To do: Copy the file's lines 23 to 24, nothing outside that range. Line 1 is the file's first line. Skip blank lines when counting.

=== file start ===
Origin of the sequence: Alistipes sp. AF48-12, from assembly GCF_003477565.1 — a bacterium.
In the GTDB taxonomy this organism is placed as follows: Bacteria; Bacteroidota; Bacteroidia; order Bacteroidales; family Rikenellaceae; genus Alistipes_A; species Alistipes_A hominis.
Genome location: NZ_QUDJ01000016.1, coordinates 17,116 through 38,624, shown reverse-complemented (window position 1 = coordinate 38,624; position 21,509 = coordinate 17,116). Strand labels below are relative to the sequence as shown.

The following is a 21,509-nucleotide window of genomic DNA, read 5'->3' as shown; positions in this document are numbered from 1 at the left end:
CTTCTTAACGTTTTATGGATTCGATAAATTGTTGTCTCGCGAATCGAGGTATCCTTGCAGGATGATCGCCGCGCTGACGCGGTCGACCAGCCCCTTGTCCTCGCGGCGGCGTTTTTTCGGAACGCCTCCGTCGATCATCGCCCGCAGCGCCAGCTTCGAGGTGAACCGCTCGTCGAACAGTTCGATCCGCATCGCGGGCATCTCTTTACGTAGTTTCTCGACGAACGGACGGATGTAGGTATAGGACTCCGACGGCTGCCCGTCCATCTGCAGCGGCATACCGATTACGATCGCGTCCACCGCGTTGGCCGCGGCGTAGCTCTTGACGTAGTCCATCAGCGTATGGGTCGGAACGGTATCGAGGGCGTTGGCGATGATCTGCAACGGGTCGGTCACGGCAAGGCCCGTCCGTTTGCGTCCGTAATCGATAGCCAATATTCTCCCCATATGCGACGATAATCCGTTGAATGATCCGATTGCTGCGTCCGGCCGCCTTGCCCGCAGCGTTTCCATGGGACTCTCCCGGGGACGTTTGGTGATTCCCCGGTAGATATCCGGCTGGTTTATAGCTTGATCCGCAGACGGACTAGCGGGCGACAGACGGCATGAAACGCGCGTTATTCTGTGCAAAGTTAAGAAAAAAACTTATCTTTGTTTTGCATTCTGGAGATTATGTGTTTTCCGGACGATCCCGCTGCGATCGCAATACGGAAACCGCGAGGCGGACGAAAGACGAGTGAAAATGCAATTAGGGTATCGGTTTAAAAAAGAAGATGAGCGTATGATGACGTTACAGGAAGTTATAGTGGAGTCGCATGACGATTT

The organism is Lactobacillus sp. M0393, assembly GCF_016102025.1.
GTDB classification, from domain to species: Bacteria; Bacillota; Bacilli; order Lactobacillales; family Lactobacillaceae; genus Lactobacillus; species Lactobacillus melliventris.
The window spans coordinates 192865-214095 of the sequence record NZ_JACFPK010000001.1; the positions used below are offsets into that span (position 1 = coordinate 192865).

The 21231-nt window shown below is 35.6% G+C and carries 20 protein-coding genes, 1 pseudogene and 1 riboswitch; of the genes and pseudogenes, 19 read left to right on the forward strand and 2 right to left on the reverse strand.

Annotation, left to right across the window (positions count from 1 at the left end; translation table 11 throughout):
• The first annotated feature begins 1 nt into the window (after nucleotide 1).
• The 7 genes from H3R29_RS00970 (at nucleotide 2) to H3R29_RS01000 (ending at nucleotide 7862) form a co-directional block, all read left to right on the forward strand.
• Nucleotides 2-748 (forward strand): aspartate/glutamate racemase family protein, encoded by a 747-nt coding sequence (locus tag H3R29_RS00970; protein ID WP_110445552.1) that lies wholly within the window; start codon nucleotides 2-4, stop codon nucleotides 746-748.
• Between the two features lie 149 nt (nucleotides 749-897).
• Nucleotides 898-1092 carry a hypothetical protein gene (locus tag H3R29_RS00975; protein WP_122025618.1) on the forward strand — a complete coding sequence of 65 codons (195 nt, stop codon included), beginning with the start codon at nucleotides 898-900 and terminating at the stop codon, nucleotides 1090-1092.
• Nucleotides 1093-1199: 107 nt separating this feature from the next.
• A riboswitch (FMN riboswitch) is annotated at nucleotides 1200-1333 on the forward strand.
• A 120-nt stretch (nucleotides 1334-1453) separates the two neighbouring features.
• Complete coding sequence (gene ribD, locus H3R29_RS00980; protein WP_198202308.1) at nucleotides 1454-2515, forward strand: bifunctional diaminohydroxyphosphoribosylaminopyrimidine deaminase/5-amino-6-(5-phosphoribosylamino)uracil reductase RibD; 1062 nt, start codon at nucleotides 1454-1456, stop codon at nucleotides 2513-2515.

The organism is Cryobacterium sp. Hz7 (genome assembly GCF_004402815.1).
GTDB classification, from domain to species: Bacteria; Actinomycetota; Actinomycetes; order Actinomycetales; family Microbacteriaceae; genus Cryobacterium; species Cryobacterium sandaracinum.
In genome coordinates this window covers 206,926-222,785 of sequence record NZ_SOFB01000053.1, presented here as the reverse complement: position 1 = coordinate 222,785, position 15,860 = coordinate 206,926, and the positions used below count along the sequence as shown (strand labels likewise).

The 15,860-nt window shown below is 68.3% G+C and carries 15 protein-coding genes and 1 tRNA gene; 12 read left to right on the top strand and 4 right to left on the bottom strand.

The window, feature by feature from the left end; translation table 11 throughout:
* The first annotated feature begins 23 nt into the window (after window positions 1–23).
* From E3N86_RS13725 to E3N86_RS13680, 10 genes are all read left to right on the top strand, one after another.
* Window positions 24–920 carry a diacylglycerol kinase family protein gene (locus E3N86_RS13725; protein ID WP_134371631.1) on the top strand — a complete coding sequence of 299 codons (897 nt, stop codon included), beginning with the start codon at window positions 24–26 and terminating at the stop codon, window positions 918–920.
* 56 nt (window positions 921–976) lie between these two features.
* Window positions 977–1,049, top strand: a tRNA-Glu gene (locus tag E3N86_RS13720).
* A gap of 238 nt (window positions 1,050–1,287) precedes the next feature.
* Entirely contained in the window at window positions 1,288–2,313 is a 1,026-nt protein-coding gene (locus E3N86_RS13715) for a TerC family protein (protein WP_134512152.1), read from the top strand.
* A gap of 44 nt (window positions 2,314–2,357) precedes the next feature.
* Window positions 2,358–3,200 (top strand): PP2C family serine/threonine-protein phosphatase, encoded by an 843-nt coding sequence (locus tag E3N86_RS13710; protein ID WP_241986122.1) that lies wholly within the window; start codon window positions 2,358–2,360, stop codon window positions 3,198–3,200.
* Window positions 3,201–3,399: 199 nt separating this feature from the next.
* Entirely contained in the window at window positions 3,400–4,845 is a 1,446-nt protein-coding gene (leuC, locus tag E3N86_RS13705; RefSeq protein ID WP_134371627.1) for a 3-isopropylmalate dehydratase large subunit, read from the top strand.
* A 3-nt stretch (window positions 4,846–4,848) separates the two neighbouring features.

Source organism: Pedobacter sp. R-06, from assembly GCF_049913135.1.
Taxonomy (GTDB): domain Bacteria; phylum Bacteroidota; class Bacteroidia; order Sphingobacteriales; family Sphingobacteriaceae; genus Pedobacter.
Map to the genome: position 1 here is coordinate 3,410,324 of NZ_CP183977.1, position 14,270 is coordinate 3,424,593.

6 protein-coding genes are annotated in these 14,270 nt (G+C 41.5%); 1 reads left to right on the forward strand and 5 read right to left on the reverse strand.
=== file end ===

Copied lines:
The 15,860-nt window shown below is 68.3% G+C and carries 15 protein-coding genes and 1 tRNA gene; 12 read left to right on the top strand and 4 right to left on the bottom strand.

The window, feature by feature from the left end; translation table 11 throughout: